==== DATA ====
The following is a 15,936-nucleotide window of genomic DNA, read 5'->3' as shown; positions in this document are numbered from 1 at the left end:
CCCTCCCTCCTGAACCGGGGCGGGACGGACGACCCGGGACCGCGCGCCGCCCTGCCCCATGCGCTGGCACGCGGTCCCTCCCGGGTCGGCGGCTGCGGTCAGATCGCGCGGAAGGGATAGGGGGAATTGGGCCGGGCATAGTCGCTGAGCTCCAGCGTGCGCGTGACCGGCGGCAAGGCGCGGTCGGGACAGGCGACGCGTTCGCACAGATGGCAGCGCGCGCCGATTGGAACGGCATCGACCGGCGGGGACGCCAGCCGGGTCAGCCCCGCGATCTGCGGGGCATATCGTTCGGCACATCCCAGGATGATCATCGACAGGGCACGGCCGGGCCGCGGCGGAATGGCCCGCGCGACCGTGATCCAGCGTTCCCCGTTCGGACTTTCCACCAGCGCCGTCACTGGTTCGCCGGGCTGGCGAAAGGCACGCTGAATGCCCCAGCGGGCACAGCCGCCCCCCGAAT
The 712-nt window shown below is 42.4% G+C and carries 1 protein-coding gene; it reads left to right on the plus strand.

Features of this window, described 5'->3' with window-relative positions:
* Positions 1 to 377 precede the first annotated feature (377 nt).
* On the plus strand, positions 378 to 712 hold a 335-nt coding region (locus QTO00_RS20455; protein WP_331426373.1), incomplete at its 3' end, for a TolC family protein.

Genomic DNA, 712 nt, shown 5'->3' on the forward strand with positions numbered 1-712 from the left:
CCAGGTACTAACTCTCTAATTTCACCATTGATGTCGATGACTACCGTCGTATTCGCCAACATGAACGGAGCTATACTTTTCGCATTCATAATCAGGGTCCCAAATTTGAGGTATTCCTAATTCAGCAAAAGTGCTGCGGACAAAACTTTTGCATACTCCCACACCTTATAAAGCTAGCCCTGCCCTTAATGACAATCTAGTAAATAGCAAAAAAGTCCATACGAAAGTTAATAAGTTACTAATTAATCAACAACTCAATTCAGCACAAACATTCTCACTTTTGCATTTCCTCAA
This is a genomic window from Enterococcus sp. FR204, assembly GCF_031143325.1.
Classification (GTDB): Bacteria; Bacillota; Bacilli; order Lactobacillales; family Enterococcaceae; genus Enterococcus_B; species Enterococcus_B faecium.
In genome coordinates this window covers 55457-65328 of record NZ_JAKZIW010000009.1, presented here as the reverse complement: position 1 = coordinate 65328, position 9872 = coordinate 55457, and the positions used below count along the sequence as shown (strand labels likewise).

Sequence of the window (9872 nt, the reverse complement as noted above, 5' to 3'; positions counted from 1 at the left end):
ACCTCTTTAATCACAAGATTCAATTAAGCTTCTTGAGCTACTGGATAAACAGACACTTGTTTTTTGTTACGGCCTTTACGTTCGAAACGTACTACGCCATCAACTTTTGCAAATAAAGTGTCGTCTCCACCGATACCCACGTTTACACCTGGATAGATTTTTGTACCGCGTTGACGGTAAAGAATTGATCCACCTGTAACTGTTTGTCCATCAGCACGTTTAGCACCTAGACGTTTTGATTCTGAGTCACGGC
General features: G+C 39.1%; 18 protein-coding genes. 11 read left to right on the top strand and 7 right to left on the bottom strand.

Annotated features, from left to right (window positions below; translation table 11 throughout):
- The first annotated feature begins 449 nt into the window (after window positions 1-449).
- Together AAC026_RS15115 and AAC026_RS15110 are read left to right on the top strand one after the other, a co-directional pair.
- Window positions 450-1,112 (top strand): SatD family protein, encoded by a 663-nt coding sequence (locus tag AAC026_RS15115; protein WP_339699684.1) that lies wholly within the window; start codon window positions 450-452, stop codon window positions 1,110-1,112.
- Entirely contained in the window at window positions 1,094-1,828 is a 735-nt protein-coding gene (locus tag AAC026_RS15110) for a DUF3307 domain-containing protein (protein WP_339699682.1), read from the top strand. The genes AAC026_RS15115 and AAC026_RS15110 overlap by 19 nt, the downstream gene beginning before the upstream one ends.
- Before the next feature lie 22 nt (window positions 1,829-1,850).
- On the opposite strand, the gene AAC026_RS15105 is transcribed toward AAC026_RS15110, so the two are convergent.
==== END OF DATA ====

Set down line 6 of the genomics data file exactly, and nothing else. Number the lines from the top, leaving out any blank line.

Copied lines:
* On the plus strand, positions 378 to 712 hold a 335-nt coding region (locus QTO00_RS20455; protein WP_331426373.1), incomplete at its 3' end, for a TolC family protein.